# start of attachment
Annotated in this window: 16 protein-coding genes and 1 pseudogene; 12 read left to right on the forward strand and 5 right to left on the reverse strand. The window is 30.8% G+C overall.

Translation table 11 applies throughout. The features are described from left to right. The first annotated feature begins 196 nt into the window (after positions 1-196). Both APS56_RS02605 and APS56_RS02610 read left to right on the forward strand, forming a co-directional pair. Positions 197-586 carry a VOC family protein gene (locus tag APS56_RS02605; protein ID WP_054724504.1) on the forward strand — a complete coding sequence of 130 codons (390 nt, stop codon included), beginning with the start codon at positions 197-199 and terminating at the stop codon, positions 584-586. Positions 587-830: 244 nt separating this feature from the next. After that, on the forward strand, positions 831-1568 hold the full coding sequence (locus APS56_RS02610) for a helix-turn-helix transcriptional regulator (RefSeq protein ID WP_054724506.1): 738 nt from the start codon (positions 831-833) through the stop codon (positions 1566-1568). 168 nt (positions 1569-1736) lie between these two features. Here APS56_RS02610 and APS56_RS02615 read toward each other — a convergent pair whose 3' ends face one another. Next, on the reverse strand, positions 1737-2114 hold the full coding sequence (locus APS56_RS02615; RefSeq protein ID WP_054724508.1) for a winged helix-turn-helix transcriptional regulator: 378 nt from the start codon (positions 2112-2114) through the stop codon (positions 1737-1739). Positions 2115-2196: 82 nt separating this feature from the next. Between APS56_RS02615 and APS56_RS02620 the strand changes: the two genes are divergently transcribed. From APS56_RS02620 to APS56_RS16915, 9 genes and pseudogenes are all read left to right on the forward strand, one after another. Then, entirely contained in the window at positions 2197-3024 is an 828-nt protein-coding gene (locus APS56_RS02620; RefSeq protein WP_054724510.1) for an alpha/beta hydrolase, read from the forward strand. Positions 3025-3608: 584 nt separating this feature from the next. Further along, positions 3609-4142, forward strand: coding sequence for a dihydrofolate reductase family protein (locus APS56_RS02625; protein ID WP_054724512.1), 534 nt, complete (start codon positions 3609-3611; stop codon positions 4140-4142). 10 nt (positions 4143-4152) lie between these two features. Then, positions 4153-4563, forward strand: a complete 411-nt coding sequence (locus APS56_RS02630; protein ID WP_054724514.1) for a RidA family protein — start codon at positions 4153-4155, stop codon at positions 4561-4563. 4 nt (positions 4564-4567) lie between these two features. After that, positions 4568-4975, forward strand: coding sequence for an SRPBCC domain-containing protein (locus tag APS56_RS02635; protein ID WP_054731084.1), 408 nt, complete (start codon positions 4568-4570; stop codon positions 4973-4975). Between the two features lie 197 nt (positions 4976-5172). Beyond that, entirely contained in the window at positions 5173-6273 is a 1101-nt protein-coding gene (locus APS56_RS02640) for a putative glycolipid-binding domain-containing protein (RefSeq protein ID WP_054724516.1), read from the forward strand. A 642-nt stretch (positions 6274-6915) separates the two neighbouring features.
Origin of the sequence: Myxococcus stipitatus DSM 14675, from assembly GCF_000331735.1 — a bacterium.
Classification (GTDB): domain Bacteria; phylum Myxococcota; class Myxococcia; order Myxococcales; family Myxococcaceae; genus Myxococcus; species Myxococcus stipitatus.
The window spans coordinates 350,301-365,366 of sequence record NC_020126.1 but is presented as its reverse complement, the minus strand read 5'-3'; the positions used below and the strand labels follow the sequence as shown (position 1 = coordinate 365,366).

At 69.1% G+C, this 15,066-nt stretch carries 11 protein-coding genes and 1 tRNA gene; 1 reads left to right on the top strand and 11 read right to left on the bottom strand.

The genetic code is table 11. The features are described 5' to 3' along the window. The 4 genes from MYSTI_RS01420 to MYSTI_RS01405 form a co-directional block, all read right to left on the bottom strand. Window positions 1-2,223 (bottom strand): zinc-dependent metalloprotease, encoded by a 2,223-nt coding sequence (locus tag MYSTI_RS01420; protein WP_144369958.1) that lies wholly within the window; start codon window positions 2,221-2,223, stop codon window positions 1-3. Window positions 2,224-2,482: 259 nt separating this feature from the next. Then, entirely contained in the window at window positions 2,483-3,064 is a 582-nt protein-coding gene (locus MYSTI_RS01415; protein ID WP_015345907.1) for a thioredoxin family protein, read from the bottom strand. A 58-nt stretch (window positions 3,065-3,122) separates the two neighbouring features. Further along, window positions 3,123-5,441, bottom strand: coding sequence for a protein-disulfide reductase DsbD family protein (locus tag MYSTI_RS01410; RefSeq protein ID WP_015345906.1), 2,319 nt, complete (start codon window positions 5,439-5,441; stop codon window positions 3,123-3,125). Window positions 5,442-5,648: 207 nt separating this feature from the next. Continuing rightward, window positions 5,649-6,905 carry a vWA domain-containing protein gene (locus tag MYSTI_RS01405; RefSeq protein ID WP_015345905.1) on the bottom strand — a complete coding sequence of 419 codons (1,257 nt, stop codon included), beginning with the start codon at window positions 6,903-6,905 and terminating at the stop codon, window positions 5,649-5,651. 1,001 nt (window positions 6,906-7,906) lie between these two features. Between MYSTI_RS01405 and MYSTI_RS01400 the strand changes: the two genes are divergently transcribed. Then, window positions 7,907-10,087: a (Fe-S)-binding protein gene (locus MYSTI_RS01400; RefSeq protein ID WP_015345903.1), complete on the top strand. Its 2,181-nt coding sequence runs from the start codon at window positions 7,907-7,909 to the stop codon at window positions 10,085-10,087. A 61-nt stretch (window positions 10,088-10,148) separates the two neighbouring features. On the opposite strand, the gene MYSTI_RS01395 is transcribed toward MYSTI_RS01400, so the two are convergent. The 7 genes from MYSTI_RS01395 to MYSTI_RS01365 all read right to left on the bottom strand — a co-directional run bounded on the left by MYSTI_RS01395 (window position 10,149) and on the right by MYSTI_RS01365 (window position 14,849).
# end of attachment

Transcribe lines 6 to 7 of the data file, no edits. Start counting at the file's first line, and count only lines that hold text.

At 69.1% G+C, this 15,066-nt stretch carries 11 protein-coding genes and 1 tRNA gene; 1 reads left to right on the top strand and 11 read right to left on the bottom strand.

The genetic code is table 11. The features are described 5' to 3' along the window. The 4 genes from MYSTI_RS01420 to MYSTI_RS01405 form a co-directional block, all read right to left on the bottom strand. Window positions 1-2,223 (bottom strand): zinc-dependent metalloprotease, encoded by a 2,223-nt coding sequence (locus tag MYSTI_RS01420; protein WP_144369958.1) that lies wholly within the window; start codon window positions 2,221-2,223, stop codon window positions 1-3. Window positions 2,224-2,482: 259 nt separating this feature from the next. Then, entirely contained in the window at window positions 2,483-3,064 is a 582-nt protein-coding gene (locus MYSTI_RS01415; protein ID WP_015345907.1) for a thioredoxin family protein, read from the bottom strand. A 58-nt stretch (window positions 3,065-3,122) separates the two neighbouring features. Further along, window positions 3,123-5,441, bottom strand: coding sequence for a protein-disulfide reductase DsbD family protein (locus tag MYSTI_RS01410; RefSeq protein ID WP_015345906.1), 2,319 nt, complete (start codon window positions 5,439-5,441; stop codon window positions 3,123-3,125). Window positions 5,442-5,648: 207 nt separating this feature from the next. Continuing rightward, window positions 5,649-6,905 carry a vWA domain-containing protein gene (locus tag MYSTI_RS01405; RefSeq protein ID WP_015345905.1) on the bottom strand — a complete coding sequence of 419 codons (1,257 nt, stop codon included), beginning with the start codon at window positions 6,903-6,905 and terminating at the stop codon, window positions 5,649-5,651. 1,001 nt (window positions 6,906-7,906) lie between these two features. Between MYSTI_RS01405 and MYSTI_RS01400 the strand changes: the two genes are divergently transcribed. Then, window positions 7,907-10,087: a (Fe-S)-binding protein gene (locus MYSTI_RS01400; RefSeq protein ID WP_015345903.1), complete on the top strand. Its 2,181-nt coding sequence runs from the start codon at window positions 7,907-7,909 to the stop codon at window positions 10,085-10,087. A 61-nt stretch (window positions 10,088-10,148) separates the two neighbouring features. On the opposite strand, the gene MYSTI_RS01395 is transcribed toward MYSTI_RS01400, so the two are convergent. The 7 genes from MYSTI_RS01395 to MYSTI_RS01365 all read right to left on the bottom strand — a co-directional run bounded on the left by MYSTI_RS01395 (window position 10,149) and on the right by MYSTI_RS01365 (window position 14,849).